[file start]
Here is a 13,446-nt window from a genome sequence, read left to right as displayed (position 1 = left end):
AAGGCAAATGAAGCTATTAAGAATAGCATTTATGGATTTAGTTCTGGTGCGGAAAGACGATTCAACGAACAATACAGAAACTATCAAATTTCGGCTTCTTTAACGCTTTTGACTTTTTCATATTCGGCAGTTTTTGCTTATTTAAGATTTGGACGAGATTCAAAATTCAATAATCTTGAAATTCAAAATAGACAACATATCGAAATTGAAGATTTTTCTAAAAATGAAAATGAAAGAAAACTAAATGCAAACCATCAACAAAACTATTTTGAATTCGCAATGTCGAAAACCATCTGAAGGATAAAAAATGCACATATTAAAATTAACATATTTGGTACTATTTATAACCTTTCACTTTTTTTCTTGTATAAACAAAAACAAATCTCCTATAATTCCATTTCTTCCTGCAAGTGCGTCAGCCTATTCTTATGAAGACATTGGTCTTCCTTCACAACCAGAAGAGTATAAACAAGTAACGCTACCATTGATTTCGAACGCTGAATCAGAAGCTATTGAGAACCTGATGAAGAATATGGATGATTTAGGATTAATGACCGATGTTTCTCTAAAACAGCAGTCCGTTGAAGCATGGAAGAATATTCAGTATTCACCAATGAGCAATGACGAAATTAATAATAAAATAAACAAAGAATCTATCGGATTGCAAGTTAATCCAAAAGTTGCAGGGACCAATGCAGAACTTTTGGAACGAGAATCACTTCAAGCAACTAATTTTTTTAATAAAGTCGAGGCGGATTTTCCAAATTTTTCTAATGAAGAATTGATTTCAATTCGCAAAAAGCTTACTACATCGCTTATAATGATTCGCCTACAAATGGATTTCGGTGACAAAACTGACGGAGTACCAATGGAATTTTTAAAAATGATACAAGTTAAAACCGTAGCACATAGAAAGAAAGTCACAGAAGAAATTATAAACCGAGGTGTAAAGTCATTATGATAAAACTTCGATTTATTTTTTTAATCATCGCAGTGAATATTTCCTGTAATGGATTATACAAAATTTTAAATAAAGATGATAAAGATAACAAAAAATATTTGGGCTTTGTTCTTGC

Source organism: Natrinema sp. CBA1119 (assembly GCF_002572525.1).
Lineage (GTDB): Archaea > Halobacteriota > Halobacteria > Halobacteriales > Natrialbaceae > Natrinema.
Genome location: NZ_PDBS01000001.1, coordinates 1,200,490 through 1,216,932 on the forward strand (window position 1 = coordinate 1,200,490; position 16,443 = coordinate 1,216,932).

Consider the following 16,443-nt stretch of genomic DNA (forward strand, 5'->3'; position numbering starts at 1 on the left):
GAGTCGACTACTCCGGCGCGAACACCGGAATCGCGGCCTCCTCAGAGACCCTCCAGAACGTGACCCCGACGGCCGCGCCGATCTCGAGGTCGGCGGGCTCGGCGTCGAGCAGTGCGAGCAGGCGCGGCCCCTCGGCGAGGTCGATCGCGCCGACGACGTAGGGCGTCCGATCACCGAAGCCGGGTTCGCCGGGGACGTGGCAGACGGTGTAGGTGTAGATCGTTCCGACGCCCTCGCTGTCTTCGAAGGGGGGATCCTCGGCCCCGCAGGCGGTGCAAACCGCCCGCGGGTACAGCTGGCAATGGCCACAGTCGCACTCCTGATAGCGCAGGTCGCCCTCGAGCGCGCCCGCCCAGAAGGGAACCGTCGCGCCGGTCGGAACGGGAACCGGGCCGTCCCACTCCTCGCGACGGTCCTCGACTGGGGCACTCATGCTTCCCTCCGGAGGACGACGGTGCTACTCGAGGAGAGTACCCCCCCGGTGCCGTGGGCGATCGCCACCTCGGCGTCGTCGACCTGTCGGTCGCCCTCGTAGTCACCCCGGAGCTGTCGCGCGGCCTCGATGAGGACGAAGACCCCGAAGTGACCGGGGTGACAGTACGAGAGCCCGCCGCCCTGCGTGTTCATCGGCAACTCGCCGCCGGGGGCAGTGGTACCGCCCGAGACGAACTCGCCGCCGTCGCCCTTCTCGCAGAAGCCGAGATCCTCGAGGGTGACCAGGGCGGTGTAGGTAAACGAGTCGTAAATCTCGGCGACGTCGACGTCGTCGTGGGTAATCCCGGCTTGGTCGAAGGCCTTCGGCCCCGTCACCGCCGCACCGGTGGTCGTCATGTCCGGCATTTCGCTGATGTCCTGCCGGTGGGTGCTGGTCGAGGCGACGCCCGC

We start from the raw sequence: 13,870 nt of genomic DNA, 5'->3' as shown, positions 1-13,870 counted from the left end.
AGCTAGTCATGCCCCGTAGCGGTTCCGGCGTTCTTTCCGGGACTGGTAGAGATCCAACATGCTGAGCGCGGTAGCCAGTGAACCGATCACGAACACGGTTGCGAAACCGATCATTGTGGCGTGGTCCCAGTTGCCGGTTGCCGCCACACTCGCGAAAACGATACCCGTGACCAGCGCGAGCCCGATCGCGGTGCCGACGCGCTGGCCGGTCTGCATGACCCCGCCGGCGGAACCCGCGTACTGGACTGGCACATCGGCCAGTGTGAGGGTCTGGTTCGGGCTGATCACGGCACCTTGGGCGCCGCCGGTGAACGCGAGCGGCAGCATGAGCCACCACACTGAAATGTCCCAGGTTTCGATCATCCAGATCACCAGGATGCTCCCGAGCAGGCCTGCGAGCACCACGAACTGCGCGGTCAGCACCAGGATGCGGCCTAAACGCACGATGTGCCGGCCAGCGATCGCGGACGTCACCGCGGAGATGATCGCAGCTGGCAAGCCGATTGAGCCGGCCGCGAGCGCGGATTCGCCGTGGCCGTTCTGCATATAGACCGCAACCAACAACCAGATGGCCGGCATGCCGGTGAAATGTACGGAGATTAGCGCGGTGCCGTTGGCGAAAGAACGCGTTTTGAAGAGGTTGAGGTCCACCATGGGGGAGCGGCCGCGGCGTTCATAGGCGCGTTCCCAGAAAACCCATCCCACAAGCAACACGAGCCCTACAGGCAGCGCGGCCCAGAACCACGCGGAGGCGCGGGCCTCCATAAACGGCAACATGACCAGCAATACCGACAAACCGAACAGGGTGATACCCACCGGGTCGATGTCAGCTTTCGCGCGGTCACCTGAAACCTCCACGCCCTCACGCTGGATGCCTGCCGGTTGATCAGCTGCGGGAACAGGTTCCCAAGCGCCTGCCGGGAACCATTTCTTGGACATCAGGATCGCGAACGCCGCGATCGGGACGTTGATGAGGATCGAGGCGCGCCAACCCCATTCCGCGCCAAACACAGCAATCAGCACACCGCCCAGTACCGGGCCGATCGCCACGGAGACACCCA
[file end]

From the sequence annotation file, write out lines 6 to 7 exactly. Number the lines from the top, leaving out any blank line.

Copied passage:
Consider the following 16,443-nt stretch of genomic DNA (forward strand, 5'->3'; position numbering starts at 1 on the left):
GAGTCGACTACTCCGGCGCGAACACCGGAATCGCGGCCTCCTCAGAGACCCTCCAGAACGTGACCCCGACGGCCGCGCCGATCTCGAGGTCGGCGGGCTCGGCGTCGAGCAGTGCGAGCAGGCGCGGCCCCTCGGCGAGGTCGATCGCGCCGACGACGTAGGGCGTCCGATCACCGAAGCCGGGTTCGCCGGGGACGTGGCAGACGGTGTAGGTGTAGATCGTTCCGACGCCCTCGCTGTCTTCGAAGGGGGGATCCTCGGCCCCGCAGGCGGTGCAAACCGCCCGCGGGTACAGCTGGCAATGGCCACAGTCGCACTCCTGATAGCGCAGGTCGCCCTCGAGCGCGCCCGCCCAGAAGGGAACCGTCGCGCCGGTCGGAACGGGAACCGGGCCGTCCCACTCCTCGCGACGGTCCTCGACTGGGGCACTCATGCTTCCCTCCGGAGGACGACGGTGCTACTCGAGGAGAGTACCCCCCCGGTGCCGTGGGCGATCGCCACCTCGGCGTCGTCGACCTGTCGGTCGCCCTCGTAGTCACCCCGGAGCTGTCGCGCGGCCTCGATGAGGACGAAGACCCCGAAGTGACCGGGGTGACAGTACGAGAGCCCGCCGCCCTGCGTGTTCATCGGCAACTCGCCGCCGGGGGCAGTGGTACCGCCCGAGACGAACTCGCCGCCGTCGCCCTTCTCGCAGAAGCCGAGATCCTCGAGGGTGACCAGGGCGGTGTAGGTAAACGAGTCGTAAATCTCGGCGACGTCGACGTCGTCGTGGGTAATCCCGGCTTGGTCGAAGGCCTTCGGCCCCGTCACCGCCGCACCGGTGGTCGTCATGTCCGGCATTTCGCTGATGTCCTGCCGGTGGGTGCTGGTCGAGGCGACGCCCGC